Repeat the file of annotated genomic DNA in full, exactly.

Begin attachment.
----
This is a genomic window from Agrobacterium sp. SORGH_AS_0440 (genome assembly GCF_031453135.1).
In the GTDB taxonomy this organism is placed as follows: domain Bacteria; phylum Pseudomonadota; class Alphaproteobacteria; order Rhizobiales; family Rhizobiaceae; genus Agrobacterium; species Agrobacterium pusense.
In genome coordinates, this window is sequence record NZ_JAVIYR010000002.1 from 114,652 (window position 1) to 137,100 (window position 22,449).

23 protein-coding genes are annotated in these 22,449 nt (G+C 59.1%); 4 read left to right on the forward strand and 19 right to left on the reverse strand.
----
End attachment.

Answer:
This is a genomic window from Agrobacterium sp. SORGH_AS_0440 (genome assembly GCF_031453135.1).
In the GTDB taxonomy this organism is placed as follows: domain Bacteria; phylum Pseudomonadota; class Alphaproteobacteria; order Rhizobiales; family Rhizobiaceae; genus Agrobacterium; species Agrobacterium pusense.
In genome coordinates, this window is sequence record NZ_JAVIYR010000002.1 from 114,652 (window position 1) to 137,100 (window position 22,449).

23 protein-coding genes are annotated in these 22,449 nt (G+C 59.1%); 4 read left to right on the forward strand and 19 right to left on the reverse strand.